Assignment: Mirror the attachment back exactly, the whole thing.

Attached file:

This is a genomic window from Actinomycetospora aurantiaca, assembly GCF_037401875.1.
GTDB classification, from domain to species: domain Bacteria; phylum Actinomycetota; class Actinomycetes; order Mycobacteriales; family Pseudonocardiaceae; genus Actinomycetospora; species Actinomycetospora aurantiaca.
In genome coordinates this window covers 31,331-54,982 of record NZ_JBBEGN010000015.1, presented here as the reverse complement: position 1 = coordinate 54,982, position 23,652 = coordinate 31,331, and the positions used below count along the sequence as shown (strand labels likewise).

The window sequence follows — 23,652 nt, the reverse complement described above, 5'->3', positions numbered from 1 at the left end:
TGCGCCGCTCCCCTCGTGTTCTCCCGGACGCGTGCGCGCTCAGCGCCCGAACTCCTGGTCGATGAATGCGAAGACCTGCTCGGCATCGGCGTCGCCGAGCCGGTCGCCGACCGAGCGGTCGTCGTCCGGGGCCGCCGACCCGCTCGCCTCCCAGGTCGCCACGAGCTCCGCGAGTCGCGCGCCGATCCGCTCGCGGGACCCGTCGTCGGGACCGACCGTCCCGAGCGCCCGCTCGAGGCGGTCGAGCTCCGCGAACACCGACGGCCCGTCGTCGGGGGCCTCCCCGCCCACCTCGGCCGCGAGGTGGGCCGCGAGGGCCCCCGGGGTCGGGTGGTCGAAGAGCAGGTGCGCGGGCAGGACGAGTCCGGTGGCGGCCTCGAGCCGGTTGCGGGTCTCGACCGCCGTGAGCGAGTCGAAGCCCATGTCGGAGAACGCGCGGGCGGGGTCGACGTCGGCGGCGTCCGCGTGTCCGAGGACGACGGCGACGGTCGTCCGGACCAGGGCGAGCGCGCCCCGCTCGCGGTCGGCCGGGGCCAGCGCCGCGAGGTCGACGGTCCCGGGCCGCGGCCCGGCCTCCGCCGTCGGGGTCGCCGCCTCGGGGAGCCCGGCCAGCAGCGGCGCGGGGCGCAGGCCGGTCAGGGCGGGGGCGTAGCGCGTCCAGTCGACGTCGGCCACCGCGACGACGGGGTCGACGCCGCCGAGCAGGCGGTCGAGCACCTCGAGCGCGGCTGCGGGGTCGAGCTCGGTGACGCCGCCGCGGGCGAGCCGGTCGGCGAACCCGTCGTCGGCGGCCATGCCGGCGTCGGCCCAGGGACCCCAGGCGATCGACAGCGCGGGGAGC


This is a genomic window from Actinomycetospora aurantiaca, assembly GCF_037401875.1.
GTDB classification, from domain to species: domain Bacteria; phylum Actinomycetota; class Actinomycetes; order Mycobacteriales; family Pseudonocardiaceae; genus Actinomycetospora; species Actinomycetospora aurantiaca.
In genome coordinates this window covers 31,331-54,982 of record NZ_JBBEGN010000015.1, presented here as the reverse complement: position 1 = coordinate 54,982, position 23,652 = coordinate 31,331, and the positions used below count along the sequence as shown (strand labels likewise).

The window sequence follows — 23,652 nt, the reverse complement described above, 5'->3', positions numbered from 1 at the left end:
TGCGCCGCTCCCCTCGTGTTCTCCCGGACGCGTGCGCGCTCAGCGCCCGAACTCCTGGTCGATGAATGCGAAGACCTGCTCGGCATCGGCGTCGCCGAGCCGGTCGCCGACCGAGCGGTCGTCGTCCGGGGCCGCCGACCCGCTCGCCTCCCAGGTCGCCACGAGCTCCGCGAGTCGCGCGCCGATCCGCTCGCGGGACCCGTCGTCGGGACCGACCGTCCCGAGCGCCCGCTCGAGGCGGTCGAGCTCCGCGAACACCGACGGCCCGTCGTCGGGGGCCTCCCCGCCCACCTCGGCCGCGAGGTGGGCCGCGAGGGCCCCCGGGGTCGGGTGGTCGAAGAGCAGGTGCGCGGGCAGGACGAGTCCGGTGGCGGCCTCGAGCCGGTTGCGGGTCTCGACCGCCGTGAGCGAGTCGAAGCCCATGTCGGAGAACGCGCGGGCGGGGTCGACGTCGGCGGCGTCCGCGTGTCCGAGGACGACGGCGACGGTCGTCCGGACCAGGGCGAGCGCGCCCCGCTCGCGGTCGGCCGGGGCCAGCGCCGCGAGGTCGACGGTCCCGGGCCGCGGCCCGGCCTCCGCCGTCGGGGTCGCCGCCTCGGGGAGCCCGGCCAGCAGCGGCGCGGGGCGCAGGCCGGTCAGGGCGGGGGCGTAGCGCGTCCAGTCGACGTCGGCCACCGCGACGACGGGGTCGACGCCGCCGAGCAGGCGGTCGAGCACCTCGAGCGCGGCTGCGGGGTCGAGCTCGGTGACGCCGCCGCGGGCGAGCCGGTCGGCGAACCCGTCGTCGGCGGCCATGCCGGCGTCGGCCCAGGGACCCCAGGCGATCGACAGCGCGGGGAGC